It has finally come! Captioning data for HD video can now be sent directly to your non-linear editing system. This HD update in captioning technology has been a longtime coming, so we are excited to be able to offer this workflow to clients with the proper set-up.
Why this should get you excited too
Our clients have enjoyed the benefits of captioning to their NLE systems for SD video for a couple of years now. It saves time and money by not shipping tapes back and forth, the video quality is first generation, and the client has all the control.
Now these same benefits can be obtained for HD video. This new technology has been developed to make your HD production easier and less expensive–it will significantly cut down your costs as recording closed-captioned masters for HD tapes is much more expensive than SD tapes when outsourcing to a captioning company.
The Set-up Required for NLEdirect HD Captioning
- Macintosh computer with an Intel processor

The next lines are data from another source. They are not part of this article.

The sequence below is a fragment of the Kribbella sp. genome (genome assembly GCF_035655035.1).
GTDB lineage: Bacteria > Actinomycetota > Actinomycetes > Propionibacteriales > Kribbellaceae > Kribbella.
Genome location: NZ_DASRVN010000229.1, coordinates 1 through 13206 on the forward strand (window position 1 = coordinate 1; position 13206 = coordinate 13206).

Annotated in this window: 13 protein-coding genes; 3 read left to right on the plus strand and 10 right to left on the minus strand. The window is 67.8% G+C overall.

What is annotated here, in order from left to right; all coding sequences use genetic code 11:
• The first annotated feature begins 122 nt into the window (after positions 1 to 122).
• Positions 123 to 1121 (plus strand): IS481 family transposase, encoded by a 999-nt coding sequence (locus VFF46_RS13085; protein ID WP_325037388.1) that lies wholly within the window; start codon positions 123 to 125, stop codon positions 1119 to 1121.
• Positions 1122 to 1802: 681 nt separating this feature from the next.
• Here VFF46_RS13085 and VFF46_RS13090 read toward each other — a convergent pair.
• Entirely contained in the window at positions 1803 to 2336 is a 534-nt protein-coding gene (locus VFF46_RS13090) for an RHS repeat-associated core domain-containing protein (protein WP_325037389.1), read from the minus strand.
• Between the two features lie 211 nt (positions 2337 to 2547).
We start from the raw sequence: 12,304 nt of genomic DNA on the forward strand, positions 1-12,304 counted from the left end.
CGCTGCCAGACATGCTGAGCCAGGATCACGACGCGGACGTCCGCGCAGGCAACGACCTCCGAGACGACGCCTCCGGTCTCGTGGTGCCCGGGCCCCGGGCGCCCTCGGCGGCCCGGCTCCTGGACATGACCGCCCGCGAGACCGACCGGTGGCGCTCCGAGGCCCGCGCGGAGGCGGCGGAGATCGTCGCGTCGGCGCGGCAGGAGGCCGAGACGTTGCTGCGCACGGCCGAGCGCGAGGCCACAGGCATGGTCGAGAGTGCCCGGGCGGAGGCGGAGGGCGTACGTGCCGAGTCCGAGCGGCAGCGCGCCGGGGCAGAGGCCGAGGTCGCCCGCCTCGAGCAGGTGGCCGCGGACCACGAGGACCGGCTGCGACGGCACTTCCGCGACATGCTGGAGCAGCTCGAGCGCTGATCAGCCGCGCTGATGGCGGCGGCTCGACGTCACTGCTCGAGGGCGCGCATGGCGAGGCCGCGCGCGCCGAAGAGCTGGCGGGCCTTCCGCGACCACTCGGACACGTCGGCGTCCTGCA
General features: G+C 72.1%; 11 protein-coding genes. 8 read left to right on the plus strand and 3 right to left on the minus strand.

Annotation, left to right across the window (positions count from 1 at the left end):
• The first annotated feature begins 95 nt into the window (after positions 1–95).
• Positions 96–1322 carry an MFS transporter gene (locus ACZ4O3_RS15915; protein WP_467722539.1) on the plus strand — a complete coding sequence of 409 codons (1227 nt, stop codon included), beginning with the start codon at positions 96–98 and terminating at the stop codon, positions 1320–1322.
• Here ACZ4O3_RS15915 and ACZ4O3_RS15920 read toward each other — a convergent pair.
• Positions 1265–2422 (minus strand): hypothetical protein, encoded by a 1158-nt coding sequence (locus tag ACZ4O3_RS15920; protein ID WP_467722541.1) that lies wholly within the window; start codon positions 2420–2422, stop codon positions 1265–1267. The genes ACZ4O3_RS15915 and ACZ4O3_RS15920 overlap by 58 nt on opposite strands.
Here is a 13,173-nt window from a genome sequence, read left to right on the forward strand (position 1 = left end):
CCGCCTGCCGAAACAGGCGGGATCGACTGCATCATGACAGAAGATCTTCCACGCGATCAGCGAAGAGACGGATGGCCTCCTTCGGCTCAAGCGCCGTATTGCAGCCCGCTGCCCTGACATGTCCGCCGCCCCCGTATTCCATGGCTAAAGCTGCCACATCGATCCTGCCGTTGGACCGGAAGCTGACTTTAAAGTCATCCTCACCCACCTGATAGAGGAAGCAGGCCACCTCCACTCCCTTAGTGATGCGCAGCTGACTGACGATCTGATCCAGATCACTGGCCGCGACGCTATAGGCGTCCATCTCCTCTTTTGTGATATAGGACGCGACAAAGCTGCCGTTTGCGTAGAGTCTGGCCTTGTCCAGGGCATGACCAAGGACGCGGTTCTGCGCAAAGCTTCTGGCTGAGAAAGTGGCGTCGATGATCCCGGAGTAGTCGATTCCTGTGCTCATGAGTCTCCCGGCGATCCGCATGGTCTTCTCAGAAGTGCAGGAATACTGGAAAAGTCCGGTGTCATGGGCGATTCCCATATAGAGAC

- NLE system (Final Cut Pro, Adobe Premiere…)** that can be used in conjunction with a Matrox MXO2 I/O breakout box. The device costs around $1500.
- HD tape deck
How the NLEdirect HD Captioning Process Works
- Uploads a proxy video file to Aberdeen’s FTP site
- Performs captioning (transcription, syncing & placement of text)
- E-mails client an audio file containing the captioning data with .mov extension
- Receives the audio file and designates it to audio track 8 in their NLE project
- Outputs project with captioning data through Matrox MX02 I/O breakout box and lays project to tape***
If you would like more information on this process or if you would like to obtain a test file to try out in your NLE system, contact Steve Holmes at firstname.lastname@example.org or call 800-688-6621 ext. 207.
**Note that this HD NLEdirect captioning system cannot be used in conjunction with AVID non-linear video editing systems at this time. We have reason to believe that this advance will be made an option soon!
***Note that the Matrox breakout box acts as a closed-captioning encoder, so when your video is laid to tape the CC can be viewed through a closed-captioning decoder.
© Joanna Scavo & Aberdeen Captioning, Inc. 2009.
This article can be freely reproduced under the following conditions:
a) that no economic benefit be gained from the reproduction
b) that all citations and reproductions carry a reference to this original publication on [online] http://www.abercap.com/blog